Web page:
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IMF and World Bank to help states fight terror financing www.dailytimes.com.pk/default.asp?page=story_4-4-2004_pg7_45
ISLAMABAD: The International Monetary Fund (IMF) and the World Bank have agreed to adopt a more comprehensive and integrated approach against money laundering and terrorist financing in recipient countries and provide technical assistance to them to protect their financial system.
The two money lending world bodies have integrated Anti-Money Laundering (AML) and Combating the Financing of Terrorism (CFT) into their operational work. Technical Assistance (TA) components totalling $2.2 million have been included in lending programs for 4 countries consisting of Bangladesh, Guatemala, Honduras, and Pakistan.
An IMF press release said that in its review of the pilot program, the World Bank and IMF found that while many jurisdictions were doing a good job against money laundering, some were lagging in the implementation of measures to deter terrorist financing. Most higher-income countries have well developed rules and safeguards, but often exhibit specific gaps related to measures to combat terrorist financing. In middle-income countries, frameworks are often in place but much more needs to be done to put them into practice. Low-income countries need assistance in strengthening many aspects of their financial sectors and have been slower in coping with money laundering and terrorist financing. In the years ahead, the World Bank and IMF in their review meetings agreed that they would work with member countries to safeguard their financial systems against terror financing and money laundering. The two institutions will also coordinate with other international organisations in making laws and regulations, building initutional capacity in the financial sector and other governmental agencies and working with local authorities.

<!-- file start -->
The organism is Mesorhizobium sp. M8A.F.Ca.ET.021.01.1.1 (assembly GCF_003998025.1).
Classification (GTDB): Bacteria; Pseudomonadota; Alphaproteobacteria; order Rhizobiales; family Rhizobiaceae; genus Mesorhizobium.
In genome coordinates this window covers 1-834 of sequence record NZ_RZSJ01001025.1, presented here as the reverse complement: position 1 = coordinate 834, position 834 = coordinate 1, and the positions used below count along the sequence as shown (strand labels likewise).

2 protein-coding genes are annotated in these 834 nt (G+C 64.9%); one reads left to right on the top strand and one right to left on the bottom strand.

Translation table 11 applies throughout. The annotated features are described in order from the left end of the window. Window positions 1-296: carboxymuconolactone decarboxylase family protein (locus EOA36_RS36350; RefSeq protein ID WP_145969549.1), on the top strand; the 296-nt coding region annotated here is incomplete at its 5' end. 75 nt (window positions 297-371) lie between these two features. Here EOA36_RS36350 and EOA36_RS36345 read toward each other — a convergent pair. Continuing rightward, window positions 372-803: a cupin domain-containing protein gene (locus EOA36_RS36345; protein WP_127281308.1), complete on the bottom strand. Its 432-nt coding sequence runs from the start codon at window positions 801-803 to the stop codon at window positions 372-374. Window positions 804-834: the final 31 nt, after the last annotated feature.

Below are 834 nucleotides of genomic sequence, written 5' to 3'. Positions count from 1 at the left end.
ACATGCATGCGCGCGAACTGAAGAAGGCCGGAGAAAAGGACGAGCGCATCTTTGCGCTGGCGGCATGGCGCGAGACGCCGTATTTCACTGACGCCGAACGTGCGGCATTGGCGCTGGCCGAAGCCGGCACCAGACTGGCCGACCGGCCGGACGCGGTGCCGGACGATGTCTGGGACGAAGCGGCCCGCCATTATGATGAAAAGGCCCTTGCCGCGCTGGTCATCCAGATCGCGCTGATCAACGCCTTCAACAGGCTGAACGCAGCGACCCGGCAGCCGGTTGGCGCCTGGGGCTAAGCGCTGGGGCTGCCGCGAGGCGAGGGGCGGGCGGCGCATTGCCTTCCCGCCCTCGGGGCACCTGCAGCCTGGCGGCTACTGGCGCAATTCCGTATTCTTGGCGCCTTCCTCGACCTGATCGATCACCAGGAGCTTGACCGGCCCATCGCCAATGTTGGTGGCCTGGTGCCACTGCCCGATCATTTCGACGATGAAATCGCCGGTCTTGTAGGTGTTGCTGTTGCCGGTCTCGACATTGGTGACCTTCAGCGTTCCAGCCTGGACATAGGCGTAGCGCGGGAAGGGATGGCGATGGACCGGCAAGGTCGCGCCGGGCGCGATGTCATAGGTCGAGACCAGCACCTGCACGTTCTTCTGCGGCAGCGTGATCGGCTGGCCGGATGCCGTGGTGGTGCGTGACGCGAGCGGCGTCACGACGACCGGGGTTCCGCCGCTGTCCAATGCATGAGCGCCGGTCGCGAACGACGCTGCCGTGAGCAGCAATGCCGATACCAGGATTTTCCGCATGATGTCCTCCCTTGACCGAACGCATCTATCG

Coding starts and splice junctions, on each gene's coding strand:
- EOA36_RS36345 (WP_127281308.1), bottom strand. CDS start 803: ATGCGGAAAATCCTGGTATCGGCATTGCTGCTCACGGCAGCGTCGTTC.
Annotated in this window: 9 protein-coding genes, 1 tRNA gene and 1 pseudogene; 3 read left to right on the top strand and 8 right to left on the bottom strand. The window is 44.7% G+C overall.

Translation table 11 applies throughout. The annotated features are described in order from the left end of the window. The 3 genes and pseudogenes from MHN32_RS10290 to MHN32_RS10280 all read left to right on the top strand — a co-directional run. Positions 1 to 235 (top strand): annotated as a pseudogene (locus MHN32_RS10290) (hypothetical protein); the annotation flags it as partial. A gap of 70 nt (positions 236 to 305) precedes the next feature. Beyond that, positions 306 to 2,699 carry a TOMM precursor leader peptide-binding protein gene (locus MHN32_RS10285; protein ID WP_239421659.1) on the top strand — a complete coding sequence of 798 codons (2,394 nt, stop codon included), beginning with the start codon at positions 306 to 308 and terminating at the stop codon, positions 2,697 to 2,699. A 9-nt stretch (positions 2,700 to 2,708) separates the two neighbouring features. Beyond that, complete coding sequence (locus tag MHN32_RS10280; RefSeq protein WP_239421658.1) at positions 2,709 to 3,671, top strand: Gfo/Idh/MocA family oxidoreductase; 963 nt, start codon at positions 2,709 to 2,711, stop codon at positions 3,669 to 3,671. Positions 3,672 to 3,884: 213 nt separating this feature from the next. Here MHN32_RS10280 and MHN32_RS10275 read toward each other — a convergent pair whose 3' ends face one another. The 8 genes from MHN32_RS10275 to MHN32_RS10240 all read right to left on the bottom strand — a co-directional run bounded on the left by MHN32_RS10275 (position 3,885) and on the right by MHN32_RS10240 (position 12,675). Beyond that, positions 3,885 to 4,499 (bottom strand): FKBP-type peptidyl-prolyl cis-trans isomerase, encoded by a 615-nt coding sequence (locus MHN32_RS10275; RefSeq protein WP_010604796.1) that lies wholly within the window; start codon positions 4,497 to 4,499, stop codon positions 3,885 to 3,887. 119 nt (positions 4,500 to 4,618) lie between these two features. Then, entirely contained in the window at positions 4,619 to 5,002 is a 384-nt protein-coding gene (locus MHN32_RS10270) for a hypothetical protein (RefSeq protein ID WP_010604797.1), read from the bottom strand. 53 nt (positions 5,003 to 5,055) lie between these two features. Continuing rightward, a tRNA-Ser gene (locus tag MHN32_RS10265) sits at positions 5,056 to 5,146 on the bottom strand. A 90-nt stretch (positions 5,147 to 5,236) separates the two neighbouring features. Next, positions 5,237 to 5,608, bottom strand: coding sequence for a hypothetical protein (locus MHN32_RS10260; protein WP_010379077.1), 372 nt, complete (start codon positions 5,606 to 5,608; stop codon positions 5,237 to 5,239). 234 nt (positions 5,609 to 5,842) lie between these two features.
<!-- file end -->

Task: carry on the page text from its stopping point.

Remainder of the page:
The decision, endorsed by the boards of the two institutions, focuses on the recently completed 12-month pilot program of assessment of international standards for combating money laundering and terror financing.
Forty-one countries have so far been assessed since the programme started in the summer of 2002. The two lending bodies have made 33 assessments in both industrialised and developing countries.
A review of the 12-month pilot program shows that the work of the IMF and World Bank has significantly raised awareness of the importance of international cooperation against money laundering and terrorist financing.
Most jurisdictions are now in the process of developing and implementing action plans to correct shortcomings identified by the two money-lending bodies. The World bank and IMF coordinated with many partner organisations in responding to requests for technical assistance, including the UN Office of Drug Control, the Commonwealth Secretariat, FIRST (a multi-donor trust fund for implementation of financial codes and standards in developing countries), bilateral donors such as the Japanese, Dutch and Italian governments. Over the last one year, the IMF and World Bank responded to requests from more than 100 countries to help them build institutional capacity to fight money laundering and terrorist financing. Technical assistance has focused on bringing their laws and regulatory systems up to international standards, building institutional capacity for financial sector institutions, improving coordination among government agencies, and enhancing cooperation with regional and international partners. The assistanceas been provided through country-specific programs benefiting 63 countries, as well as 32 regional programs in more than 130 countries. —Staff Report